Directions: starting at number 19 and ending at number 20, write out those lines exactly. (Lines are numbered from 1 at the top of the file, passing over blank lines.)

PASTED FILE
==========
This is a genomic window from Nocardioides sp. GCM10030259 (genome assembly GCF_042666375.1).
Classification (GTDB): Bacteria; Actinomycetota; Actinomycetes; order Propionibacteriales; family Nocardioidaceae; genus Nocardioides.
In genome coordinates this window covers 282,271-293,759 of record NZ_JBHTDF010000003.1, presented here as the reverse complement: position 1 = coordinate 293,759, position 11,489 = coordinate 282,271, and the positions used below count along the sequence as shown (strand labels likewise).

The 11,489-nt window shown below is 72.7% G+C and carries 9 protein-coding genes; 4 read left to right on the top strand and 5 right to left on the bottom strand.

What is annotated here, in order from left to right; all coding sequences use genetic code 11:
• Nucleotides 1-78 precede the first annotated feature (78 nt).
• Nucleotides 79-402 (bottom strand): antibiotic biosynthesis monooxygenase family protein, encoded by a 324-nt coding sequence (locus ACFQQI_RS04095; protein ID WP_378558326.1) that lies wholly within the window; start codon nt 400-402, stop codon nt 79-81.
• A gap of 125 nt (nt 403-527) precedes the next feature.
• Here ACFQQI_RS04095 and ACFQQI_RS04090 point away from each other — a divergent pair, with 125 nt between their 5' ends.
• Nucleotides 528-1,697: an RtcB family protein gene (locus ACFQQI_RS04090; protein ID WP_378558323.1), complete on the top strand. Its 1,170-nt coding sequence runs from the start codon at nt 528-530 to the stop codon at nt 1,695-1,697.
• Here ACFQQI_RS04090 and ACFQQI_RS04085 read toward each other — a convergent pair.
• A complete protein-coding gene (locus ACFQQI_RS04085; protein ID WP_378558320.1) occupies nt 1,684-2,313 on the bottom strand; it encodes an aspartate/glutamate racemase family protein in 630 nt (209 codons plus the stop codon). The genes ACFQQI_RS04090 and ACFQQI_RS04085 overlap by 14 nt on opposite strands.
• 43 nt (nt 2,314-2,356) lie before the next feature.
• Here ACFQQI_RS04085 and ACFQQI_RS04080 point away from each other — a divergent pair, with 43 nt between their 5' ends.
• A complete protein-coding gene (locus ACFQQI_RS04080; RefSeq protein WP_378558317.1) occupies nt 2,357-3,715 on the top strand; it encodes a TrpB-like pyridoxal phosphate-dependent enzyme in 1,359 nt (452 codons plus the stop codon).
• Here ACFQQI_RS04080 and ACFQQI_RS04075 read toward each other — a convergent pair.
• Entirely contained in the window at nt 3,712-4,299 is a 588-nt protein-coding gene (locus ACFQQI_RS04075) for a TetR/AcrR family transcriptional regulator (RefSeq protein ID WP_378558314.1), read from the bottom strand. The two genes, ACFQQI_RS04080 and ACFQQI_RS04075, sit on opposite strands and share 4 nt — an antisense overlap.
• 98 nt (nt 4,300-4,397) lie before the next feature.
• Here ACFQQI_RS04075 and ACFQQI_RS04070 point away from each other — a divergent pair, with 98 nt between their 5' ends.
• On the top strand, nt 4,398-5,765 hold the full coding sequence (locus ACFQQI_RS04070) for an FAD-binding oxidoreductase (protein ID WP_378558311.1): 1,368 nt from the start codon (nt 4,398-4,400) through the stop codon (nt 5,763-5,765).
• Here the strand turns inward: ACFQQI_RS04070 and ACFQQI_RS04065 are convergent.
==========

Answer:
• Here ACFQQI_RS04075 and ACFQQI_RS04070 point away from each other — a divergent pair, with 98 nt between their 5' ends.
• On the top strand, nt 4,398-5,765 hold the full coding sequence (locus ACFQQI_RS04070) for an FAD-binding oxidoreductase (protein ID WP_378558311.1): 1,368 nt from the start codon (nt 4,398-4,400) through the stop codon (nt 5,763-5,765).